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With much of the Islamic world protesting what is seen as an anti-Islamic movie, a lot of attention has been given to a perceived cultural divide between the West and Islam, a view which sees Muslims as not understanding what freedom of speech really means.  This may or may not have merit, but before the recent protests there was already a great deal of resentment towards the US and the West that needed only a small spark to ignite.  It seems much more appropriate to focus on this resentment than murky issues about free speech.  It does not excuse the violence of extremists or say that the protesters are factually correct, but it is important to address the underlying issues.

A 2011 Gallup poll of majority Muslim countries found a correlation (.669) between "Approval of the Leadership of the US' and "how positively countries view Muslim-West relations."  Gallup used what they call the Muslim-West Perceptions Index (MWPI), in which a higher index indicated a more positive view of the relations with the West.  Despite the "clash of civilization" theory, religion is actually not a major factor in how Muslims perceive relations with the West. As the poll report states,

"In general, those in majority-Muslim countries who say religion is important rank
higher on the MWPI than those in majority-Muslim countries who say religion is
not important. In the West, this is reversed, with people who see religion as important
occupying a lower position on the MWPI, and people who do not see religion as
important occupying a higher position."

So if US leadership is a key factor about Muslim views of the West, what are their concerns?  In 2010 the Brookings Institute did a poll  in Egypt, Jordan, Lebanon, Morocco, Saudi Arabia, and the United Arab Emirates (the 2011 version is not functioning on their site or at least not on my computer so 2010 will have to do). When asked "What two steps by the United States would improve your views of the United States the most?" the the answers were as follows:

Israel-Palestine peace agreement: 54%

Withdrawal from Iraq: 45%

Stopping Aid to Israel: 43%

Withdrawal from the Arabian Peninsula: 35%

"Protecting Israel" and "Controlling Oil" were the top two reasons given as what was "driving American policy in the Middle East" at 49% and 45%, respectively.  Tied for third at 33% were "Weakening the Muslim World" and "Preserving Regional and Global Dominance."  By enormous margins, Israel and the United States are viewed as the "biggest threats to you" at 88% and 77%.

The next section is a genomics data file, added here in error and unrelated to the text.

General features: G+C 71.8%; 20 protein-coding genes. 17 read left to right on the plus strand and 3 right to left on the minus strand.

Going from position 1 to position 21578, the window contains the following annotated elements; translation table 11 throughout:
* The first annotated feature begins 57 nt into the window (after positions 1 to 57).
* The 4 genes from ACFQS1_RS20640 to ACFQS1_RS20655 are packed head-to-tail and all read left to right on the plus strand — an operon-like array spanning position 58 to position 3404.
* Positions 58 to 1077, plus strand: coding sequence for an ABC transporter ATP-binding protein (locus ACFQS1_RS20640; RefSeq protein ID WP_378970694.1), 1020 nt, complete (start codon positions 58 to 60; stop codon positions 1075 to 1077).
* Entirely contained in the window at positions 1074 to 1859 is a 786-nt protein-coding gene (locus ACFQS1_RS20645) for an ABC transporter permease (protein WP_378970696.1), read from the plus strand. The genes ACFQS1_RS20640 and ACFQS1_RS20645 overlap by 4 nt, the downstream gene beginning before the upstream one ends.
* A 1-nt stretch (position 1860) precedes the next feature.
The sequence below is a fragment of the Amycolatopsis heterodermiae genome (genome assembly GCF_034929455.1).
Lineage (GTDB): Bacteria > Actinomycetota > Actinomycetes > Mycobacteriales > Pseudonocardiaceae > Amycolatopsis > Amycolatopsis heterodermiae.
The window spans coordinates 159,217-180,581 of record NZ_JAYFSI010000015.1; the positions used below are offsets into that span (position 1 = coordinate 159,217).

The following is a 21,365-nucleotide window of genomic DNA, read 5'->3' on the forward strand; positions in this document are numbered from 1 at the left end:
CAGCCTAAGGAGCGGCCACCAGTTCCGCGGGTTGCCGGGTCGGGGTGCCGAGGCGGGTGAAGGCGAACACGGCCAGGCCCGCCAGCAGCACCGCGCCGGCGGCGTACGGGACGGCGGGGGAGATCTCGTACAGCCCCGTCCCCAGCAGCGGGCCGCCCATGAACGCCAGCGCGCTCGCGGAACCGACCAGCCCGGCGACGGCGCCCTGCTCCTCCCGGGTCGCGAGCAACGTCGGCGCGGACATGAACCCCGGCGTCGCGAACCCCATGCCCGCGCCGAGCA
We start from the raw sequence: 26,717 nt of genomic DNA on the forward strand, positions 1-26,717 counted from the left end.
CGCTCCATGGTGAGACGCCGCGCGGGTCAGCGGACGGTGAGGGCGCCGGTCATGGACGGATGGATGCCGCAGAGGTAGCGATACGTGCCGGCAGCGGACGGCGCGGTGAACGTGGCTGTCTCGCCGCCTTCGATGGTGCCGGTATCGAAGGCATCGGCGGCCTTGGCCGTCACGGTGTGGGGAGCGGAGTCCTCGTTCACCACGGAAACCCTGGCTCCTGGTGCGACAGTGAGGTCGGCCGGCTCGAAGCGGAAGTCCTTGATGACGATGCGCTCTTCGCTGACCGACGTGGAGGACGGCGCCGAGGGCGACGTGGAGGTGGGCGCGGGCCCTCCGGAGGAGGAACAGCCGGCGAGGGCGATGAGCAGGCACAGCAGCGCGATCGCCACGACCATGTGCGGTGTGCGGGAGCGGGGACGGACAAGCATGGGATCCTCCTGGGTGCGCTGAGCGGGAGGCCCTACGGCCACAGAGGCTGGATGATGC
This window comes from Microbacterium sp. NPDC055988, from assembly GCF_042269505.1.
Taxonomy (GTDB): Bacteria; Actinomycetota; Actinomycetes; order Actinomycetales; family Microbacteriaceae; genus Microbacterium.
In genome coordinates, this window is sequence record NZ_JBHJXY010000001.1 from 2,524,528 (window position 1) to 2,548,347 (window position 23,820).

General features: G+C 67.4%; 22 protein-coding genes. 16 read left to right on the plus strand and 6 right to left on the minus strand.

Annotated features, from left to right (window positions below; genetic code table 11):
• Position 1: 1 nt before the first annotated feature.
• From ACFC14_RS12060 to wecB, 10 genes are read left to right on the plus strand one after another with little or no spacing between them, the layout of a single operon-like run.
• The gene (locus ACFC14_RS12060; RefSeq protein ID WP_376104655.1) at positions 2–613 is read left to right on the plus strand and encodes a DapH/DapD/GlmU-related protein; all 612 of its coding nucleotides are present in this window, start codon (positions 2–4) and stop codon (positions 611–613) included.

Surely Islamic extremism takes advantage of the concerns of the Muslim public, just as white supremacists take advantage of white poverty in the US.  I should add that there are no doubt grievances internal to many Muslim countries, especially since the Arab Spring has altered the political context of the Middle East.  However, we in the US should address our share of their grievances, since they are very real.   It is not enough to address Islamic extremism, just as arresting violent white supremacists does not get rid of the ideology.  Police and/or military action can be necessary in both cases, but we must also address the underlying problems.

I can hardly due justice to those grievances here, except to mention a few points.  It is unrealistic to expect the Muslim world to not have a negative view of the US when it arms Israel to the teeth and will not push for any kind of settlement freeze.  How can the US possibly be seen as an honest broker when it is arming one side?  Let's also consider recent history.   The US invaded Iraq and Afghanistan and with Israel has threatened Iran, which is right between the two countries.  Put aside any arguments about whether those wars were justified and just look at it from the point view of the average Arab.  Can we really expect them to not be angry at the US?  Are they supposed to welcome the military ventures of the most powerful military in the world and its number one recipient of military aid?  However grotesquely these observations can be distorted by Islamic radicals, I don't think it is hard to understand why the Arab world harbors resentment towards the US and the broader West.  We are missing the crux of the issue (as are the Muslim protesters for that matter) if we only focus on issues of free speech.

See my previous post for data from the 2011 Brookings Institute poll.

Adam Weiss blogs at politicalcreativity.net.

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